- offer shoppers at least a seven-day returns policy for most goods
- make every effort to safeguard users’ personal and payment data
The sector in China does have obstacles to overcome, and regulations have a key part to play moving forward. Given the country’s vastness, for instance, online payments are now coming from an increasingly spread-out network of web users – with more and more people in rural areas gaining net access. As a result, legislation going forward will likely have to be split geographically.
Now we’ve covered some of the more established e-retail markets, we’ll take a closer look at the situation in a couple of the emerging countries.
In 2000, just 0.9 per cent of the Saudi Arabian population could class themselves as internet users. By 2010, 9.8 million people were logged on – or 38.1 per cent of the country. This figure has continued to grow in recent years, with increasing numbers of consumers turning to the internet to shop.
Like in China, the government has responded to the rampant rise of e-retail by implementing a collection of new legislation – much of which is designed to protect shoppers. The Anti e-Crime Act and Anti-Commercial Fraud Law, for instance, both focus on fraud prevention. The 2007 E-Transactions Law centres instead around the security and trustworthiness of the electronic transactions themselves.
When it comes to offering protection for web-using consumers, there is still some work to do in Saudi Arabia. The kingdom’s measures are comparable with those of the countries around it, but aren’t quite at the same level seen in the UK or Canada. To this end, the Saudi Consumer Protection Association was formed – an independent group dedicated to enhancing consumer safety and awareness.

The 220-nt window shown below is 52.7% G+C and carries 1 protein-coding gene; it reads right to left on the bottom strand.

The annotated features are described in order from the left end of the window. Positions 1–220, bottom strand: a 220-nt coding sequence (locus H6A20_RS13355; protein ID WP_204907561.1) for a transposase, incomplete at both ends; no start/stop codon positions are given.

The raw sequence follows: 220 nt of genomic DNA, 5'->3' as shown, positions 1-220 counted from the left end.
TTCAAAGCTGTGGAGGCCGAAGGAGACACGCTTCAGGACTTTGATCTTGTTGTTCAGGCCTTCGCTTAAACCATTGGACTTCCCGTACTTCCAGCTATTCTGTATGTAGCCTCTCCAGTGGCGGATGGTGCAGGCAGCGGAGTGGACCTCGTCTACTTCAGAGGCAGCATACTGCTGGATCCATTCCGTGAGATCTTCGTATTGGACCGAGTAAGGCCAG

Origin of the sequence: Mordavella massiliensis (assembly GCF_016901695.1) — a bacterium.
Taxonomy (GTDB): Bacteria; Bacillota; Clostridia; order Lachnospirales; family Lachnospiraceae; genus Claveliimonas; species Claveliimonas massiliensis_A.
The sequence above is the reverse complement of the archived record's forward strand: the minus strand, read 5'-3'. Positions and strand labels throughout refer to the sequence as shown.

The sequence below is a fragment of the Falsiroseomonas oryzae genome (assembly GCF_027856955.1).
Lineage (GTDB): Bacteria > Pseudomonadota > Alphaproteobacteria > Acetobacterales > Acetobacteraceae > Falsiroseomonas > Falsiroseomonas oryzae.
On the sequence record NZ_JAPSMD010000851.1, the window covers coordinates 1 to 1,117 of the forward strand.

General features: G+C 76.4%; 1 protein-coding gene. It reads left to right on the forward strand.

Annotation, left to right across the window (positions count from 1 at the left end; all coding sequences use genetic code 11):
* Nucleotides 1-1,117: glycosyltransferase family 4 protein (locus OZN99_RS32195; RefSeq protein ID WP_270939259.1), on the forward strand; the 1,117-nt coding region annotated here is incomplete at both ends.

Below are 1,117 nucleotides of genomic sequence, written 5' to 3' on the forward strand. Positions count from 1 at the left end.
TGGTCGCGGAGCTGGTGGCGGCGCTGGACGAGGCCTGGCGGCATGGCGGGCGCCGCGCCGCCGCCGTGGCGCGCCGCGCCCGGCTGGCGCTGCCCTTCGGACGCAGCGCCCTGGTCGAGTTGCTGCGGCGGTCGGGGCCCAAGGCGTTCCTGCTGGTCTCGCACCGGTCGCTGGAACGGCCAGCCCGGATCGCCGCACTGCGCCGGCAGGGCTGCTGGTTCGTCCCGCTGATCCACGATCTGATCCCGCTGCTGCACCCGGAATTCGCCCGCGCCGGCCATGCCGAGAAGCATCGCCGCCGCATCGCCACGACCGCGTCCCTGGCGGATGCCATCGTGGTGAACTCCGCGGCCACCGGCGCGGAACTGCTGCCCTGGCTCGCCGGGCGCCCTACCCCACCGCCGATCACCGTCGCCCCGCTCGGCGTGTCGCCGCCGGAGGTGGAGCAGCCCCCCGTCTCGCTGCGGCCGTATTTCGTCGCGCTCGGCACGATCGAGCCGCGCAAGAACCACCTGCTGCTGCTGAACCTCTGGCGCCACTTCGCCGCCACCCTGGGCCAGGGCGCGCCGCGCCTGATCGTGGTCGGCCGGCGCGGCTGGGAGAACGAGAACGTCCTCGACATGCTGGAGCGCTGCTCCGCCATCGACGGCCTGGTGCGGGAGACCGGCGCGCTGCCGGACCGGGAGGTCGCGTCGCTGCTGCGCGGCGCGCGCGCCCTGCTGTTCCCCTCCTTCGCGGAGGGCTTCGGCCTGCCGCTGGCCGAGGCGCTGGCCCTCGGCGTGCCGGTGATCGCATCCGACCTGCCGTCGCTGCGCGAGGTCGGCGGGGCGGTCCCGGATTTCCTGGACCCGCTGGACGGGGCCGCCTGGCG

According to a recent report from Forrester, the combined e-commerce revenue of Brazil, Argentina and Mexico will hit $47 billion in 2018 – growth of 135 per cent from 2013. Of these Latin American markets, Brazil is the largest, but it’s still got some work to do if it’s going to catch up with the likes of China. As part of the growth efforts, numerous regulations have been introduced around payment processes.
Merchants are, for example, required to present a full summary of each purchase before it is completed. As is the case in the UK, consumers must also be presented with confirmation of their transaction once it has gone through. The environments in which transactions are completed and personal data is stored should be made secure by sellers, and channels must be made available for sellers to provide feedback, raise queries and cancel transactions.
At present, the laws don’t state the means through which all of these requirements should be fulfilled – this can cause issues for businesses in the sector.
The international doors that are now open to e-retailers create plenty of money-making opportunities, but navigating the landscape safely can be a daunting task. This is perhaps why so many enlist the help of payment processing specialists, who can help with the handling of transactions involving buyers from across the world.